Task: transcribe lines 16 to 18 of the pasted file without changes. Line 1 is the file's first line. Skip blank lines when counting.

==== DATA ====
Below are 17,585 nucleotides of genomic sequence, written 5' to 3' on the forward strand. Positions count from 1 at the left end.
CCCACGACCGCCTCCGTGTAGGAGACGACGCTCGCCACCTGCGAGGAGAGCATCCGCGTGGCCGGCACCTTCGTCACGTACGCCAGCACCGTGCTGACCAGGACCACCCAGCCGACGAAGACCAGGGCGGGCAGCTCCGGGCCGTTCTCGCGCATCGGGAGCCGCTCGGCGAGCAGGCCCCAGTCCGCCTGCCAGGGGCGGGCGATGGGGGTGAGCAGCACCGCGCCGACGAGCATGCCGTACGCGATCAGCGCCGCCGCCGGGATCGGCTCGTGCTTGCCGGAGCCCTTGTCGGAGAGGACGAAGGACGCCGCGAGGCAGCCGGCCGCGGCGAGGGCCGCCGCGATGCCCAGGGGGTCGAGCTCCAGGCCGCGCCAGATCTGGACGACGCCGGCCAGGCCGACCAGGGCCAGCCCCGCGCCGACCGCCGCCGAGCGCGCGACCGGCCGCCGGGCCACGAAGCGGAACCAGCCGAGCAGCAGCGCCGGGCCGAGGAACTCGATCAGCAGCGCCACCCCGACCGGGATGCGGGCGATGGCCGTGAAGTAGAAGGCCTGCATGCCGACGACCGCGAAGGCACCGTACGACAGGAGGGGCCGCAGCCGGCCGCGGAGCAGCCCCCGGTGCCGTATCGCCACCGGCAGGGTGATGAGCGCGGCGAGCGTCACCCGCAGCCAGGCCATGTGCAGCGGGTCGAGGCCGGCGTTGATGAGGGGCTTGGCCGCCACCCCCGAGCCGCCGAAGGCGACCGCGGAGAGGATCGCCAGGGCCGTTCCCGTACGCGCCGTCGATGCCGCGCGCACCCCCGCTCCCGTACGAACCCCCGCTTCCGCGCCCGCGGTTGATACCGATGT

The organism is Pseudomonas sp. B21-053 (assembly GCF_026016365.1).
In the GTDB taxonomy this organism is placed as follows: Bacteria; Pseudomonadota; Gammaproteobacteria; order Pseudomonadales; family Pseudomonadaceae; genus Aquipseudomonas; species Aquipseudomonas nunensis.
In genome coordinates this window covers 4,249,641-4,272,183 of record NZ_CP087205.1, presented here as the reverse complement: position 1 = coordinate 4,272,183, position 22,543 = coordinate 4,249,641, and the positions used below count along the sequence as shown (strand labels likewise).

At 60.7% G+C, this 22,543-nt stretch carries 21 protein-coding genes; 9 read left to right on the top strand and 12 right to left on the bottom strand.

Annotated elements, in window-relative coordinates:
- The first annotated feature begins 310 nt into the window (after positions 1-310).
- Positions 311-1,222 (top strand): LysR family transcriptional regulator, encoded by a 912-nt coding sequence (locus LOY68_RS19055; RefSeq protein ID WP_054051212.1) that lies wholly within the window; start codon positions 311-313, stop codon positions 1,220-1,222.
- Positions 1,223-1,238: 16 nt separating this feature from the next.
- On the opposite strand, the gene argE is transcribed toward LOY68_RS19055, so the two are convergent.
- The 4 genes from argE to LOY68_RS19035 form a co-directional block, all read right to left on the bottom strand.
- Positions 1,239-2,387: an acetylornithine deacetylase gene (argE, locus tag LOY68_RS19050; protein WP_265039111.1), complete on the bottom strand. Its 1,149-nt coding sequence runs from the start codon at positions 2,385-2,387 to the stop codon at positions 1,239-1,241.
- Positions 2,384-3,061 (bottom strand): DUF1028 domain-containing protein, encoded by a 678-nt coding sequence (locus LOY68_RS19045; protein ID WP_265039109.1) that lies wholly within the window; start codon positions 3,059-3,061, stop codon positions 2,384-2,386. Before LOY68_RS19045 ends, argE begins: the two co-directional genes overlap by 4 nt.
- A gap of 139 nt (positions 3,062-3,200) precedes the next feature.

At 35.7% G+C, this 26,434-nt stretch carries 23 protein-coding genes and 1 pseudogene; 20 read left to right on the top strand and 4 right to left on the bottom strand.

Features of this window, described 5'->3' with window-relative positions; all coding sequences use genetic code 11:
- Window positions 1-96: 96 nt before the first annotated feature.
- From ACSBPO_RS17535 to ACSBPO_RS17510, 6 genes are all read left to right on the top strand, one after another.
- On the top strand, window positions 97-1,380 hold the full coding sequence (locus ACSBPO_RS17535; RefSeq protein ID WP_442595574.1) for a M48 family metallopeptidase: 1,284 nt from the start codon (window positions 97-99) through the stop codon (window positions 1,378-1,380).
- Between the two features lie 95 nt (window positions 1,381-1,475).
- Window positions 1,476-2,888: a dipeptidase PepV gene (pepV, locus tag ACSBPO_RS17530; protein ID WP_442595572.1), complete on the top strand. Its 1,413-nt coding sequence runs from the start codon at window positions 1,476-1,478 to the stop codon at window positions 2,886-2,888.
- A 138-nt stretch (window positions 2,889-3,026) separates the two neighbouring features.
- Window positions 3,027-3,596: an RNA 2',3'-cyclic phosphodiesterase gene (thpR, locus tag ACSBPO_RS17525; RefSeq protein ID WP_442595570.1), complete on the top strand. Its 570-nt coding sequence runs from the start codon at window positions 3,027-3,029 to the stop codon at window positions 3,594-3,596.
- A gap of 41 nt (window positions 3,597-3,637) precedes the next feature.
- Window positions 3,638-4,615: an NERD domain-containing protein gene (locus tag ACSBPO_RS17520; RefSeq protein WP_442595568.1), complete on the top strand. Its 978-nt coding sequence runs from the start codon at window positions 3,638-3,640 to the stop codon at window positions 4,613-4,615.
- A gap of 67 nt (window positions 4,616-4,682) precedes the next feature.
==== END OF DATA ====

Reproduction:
At 35.7% G+C, this 26,434-nt stretch carries 23 protein-coding genes and 1 pseudogene; 20 read left to right on the top strand and 4 right to left on the bottom strand.

Features of this window, described 5'->3' with window-relative positions; all coding sequences use genetic code 11:
- Window positions 1-96: 96 nt before the first annotated feature.